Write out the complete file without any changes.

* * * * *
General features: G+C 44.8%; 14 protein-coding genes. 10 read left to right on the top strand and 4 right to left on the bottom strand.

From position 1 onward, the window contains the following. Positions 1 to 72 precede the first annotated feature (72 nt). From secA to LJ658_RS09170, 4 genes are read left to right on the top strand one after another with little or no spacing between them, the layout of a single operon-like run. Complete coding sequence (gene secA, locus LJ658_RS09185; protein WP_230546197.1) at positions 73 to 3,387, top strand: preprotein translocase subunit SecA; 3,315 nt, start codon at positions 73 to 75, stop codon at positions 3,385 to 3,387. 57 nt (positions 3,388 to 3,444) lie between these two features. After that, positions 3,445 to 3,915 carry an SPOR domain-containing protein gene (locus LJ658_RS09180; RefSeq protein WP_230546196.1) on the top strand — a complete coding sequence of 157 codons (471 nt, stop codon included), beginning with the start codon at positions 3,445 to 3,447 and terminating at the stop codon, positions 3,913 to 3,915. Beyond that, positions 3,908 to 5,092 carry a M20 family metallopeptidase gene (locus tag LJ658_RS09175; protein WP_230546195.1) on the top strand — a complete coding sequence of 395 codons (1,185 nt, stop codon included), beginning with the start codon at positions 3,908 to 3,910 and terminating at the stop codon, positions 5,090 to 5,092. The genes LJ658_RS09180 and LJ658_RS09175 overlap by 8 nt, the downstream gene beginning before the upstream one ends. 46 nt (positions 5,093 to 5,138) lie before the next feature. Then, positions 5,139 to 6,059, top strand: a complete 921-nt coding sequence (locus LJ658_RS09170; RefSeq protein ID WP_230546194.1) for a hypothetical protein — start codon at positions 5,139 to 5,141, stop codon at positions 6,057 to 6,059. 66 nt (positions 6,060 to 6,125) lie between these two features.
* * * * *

General features: G+C 44.8%; 14 protein-coding genes. 10 read left to right on the top strand and 4 right to left on the bottom strand.

From position 1 onward, the window contains the following. Positions 1 to 72 precede the first annotated feature (72 nt). From secA to LJ658_RS09170, 4 genes are read left to right on the top strand one after another with little or no spacing between them, the layout of a single operon-like run. Complete coding sequence (gene secA, locus LJ658_RS09185; protein WP_230546197.1) at positions 73 to 3,387, top strand: preprotein translocase subunit SecA; 3,315 nt, start codon at positions 73 to 75, stop codon at positions 3,385 to 3,387. 57 nt (positions 3,388 to 3,444) lie between these two features. After that, positions 3,445 to 3,915 carry an SPOR domain-containing protein gene (locus LJ658_RS09180; RefSeq protein WP_230546196.1) on the top strand — a complete coding sequence of 157 codons (471 nt, stop codon included), beginning with the start codon at positions 3,445 to 3,447 and terminating at the stop codon, positions 3,913 to 3,915. Beyond that, positions 3,908 to 5,092 carry a M20 family metallopeptidase gene (locus tag LJ658_RS09175; protein WP_230546195.1) on the top strand — a complete coding sequence of 395 codons (1,185 nt, stop codon included), beginning with the start codon at positions 3,908 to 3,910 and terminating at the stop codon, positions 5,090 to 5,092. The genes LJ658_RS09180 and LJ658_RS09175 overlap by 8 nt, the downstream gene beginning before the upstream one ends. 46 nt (positions 5,093 to 5,138) lie before the next feature. Then, positions 5,139 to 6,059, top strand: a complete 921-nt coding sequence (locus LJ658_RS09170; RefSeq protein ID WP_230546194.1) for a hypothetical protein — start codon at positions 5,139 to 5,141, stop codon at positions 6,057 to 6,059. 66 nt (positions 6,060 to 6,125) lie between these two features.